Arthrogryposis multiplex congenita, a rare disorder that is present at birth (congenital), is characterized by reduced mobility of many joints of the body. Impairment of mobility is due to the overgrowth (proliferation) of fibrous tissue in the joints (fibrous ankylosis). There are many different types of arthrogryposis multiplex congenita and the symptoms vary widely among affected individuals. In the most common form, the range of motion of the joints in the arms and legs (limbs) is limited or fixed. Other findings may include inward rotation of the shoulders, abnormal extension of the elbows, and bending of the wrists and fingers. In addition, the hips may be dislocated and the heels of the feet may be inwardly bent from the midline of the leg while the feet are inwardly bent at the ankle (clubfoot). The cause of arthrogryposis multiplex congenita (AMC) is unknown. Most types are not inherited; however, a rare autosomal recessive form of the disease has been reported in one large inbred Arabic kindred in Israel.
Epidermolysis bullosa simplex
Epidermolysis bullosa (EB) refers to a group of rare, inherited skin diseases characterized by recurring painful blisters and open sores, often in response to minor trauma, as a result of the unusually fragile nature of the skin. Some severe forms may involve the eyes, tongue, and esophagus, and some may produce scarring and disabling musculoskeletal deformities. There are three major forms: epidermolysis bullosa simplex (EB simplex), the most common; dystrophic epidermolysis bullosa (DEB), and junctional epidermolysis bullosa (JEB).
The diagnosis is based on the clinical picture presented in the child's first few weeks or months. A late decrease in fetal movement may be sufficient to raise suspicions or concerns regarding Levy-Yeboa syndrome. The combination of major symptoms, myopathy, deafness, skin eruptions and recurrent, massive, watery stools is definitive.
The management of infants and children with LYS is demanding since so many different organ systems are affected and the patients are so young.
Over time, intensive physical therapy may correct the deformities of the limbs. Also, there may be some improvement in the bland, blank facial expressions of the affected individual as he or she grows older.
The burn-like skin symptoms require considerable attention at the site and systemically. Creams and other topical treatments used for the management of burns may ease the discomfort and minimize the chances of infection.
The secretory (watery) diarrhea should be treated intermittently with intravenous nutrition for the first year of life. The bouts of diarrhea may ease after variable periods of time. In the opinion of the clinicians managing the cases diagnosed to date, the diarrhea appeared in some instances to be associated with infections that may or may not affect the digestive tract directly. Treatment with zinc supplements (oral 20mg/day zinc chloride for maintenance; intravenous 400-600 mcg/kg/day zinc as zinc sulphate during periods of worsening of the diarrhea) appeared to be effective.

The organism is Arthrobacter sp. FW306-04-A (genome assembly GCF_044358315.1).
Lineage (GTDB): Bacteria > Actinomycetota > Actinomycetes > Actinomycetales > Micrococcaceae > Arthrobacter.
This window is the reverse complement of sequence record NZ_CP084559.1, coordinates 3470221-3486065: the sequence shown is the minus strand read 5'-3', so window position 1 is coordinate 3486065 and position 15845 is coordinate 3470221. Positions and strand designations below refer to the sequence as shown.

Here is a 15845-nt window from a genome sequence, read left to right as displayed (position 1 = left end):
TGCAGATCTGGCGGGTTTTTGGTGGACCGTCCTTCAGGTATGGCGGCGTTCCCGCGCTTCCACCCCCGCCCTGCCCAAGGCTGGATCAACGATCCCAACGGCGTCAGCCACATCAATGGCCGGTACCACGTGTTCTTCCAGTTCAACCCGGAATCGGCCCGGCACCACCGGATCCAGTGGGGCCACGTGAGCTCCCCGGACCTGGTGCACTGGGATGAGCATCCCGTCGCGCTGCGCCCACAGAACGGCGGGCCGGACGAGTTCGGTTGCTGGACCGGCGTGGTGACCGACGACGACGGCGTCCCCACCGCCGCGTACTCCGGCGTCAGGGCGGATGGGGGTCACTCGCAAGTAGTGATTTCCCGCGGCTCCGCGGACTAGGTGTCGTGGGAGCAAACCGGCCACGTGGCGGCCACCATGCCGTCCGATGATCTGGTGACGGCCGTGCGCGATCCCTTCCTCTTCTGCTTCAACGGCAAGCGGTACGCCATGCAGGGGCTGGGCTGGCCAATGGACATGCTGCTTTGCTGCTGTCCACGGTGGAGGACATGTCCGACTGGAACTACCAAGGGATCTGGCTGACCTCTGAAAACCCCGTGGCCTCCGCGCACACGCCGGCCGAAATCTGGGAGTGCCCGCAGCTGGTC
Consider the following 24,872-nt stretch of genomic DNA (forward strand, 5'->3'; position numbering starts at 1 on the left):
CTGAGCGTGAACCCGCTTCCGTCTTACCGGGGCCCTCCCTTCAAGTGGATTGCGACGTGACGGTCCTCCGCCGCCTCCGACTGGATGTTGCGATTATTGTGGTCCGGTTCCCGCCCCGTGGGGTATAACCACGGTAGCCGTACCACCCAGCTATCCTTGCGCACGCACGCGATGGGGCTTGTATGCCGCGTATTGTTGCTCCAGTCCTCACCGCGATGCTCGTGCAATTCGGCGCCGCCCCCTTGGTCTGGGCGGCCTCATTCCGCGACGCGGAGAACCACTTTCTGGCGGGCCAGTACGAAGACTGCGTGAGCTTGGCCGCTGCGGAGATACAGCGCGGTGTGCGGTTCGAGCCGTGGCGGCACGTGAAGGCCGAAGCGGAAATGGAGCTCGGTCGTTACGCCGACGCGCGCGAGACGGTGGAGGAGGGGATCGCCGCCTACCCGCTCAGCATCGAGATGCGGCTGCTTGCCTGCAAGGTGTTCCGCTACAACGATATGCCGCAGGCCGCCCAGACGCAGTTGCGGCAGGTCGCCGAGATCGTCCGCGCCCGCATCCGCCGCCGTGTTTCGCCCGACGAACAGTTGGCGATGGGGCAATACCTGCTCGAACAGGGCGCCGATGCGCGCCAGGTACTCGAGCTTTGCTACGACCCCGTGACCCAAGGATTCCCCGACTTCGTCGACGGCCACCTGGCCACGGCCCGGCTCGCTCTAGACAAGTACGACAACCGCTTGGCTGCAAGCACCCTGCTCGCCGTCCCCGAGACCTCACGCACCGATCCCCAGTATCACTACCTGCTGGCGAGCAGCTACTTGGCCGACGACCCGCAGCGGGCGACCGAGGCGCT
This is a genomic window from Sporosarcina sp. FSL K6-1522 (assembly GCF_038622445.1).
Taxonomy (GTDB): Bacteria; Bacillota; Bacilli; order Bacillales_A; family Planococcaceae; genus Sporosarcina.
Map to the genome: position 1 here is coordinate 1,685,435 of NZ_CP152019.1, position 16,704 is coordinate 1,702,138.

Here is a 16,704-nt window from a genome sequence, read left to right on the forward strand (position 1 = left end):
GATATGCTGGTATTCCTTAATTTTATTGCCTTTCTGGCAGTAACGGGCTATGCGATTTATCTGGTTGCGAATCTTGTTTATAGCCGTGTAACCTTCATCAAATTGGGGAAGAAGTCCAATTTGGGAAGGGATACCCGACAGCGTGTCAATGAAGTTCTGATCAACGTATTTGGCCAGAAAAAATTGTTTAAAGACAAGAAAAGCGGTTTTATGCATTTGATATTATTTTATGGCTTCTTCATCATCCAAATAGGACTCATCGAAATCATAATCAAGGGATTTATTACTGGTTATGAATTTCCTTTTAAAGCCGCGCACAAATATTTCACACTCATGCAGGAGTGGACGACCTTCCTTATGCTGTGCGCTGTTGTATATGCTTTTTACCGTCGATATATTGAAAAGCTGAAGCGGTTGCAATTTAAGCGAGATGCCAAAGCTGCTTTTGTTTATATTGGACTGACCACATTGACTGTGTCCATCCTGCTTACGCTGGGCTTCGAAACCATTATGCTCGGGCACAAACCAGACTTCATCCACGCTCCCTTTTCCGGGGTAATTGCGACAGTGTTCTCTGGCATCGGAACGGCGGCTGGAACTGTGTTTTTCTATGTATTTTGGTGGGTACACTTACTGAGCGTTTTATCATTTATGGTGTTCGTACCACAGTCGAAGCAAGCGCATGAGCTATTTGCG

Hearing aids were of considerable help to the patients.
The intellectual and verbal skills of those affected have appeared to be normal, and their musculoskeletal handicaps have improved over the years as a result of intensive physical, educational and speech therapy. The three children with this diagnosis attend regular school where they are active and social as they are at home. After age 2 years their rate of hospitalization has decreased significantly. Episodes of high fever that require intravenous (IV) management and close monitoring are the main reasons for in-patient hospitalization at this time. After age 4 years, several episodes of diarrhea were ended and managed with administration of Pedialyte, (a rehydration fluid) via a gastric tube or, if tolerated, by mouth. The intensity and frequency of the secretory diarrhea episodes tends to get better over time. However, when it reappears, management is challenging as stool volume losses are remarkable.
Neither immunodeficiency nor opportunistic infections have been observed.
LYS is too new a syndrome to have generated clinical trials; however, when such are begun, they will be posted on the Internet as described below.
Information on current clinical trials is posted on the Internet at www.clinicaltrials.gov. All studies receiving U.S. government funding, and some supported by private industry, are posted on this government web site.
For information about clinical trials being conducted at the NIH Clinical Center in Bethesda, MD, contact the NIH Patient Recruitment Office:
Tollfree: (800) 411-1222
TTY: (866) 411-1010
For information about clinical trials sponsored by private sources, contact:
For information about clinical trials conducted in Europe, contact:
Contact for additional information about Levy-Yeboa syndrome:
Joseph Levy, MD
Director, Special Projects
Division of Gastroenterology
Professor of Pediatrics
NYU School of Medicine
Organizations related to Levy-Yeboa Syndrome
Levy J, Chung W, Garzon M, Gallagher MP, Oberfield SE, Lieber E, Anyane-Yeboa K. Congenital myopathy, recurrent secretory diarrhea, bullous eruption of skin, microcephaly, and deafness: a new genetic syndrome? Am J Med Genet A. 2003;116:20-25.
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Report last updated: 2014/03/20 00:00:00 GMT+0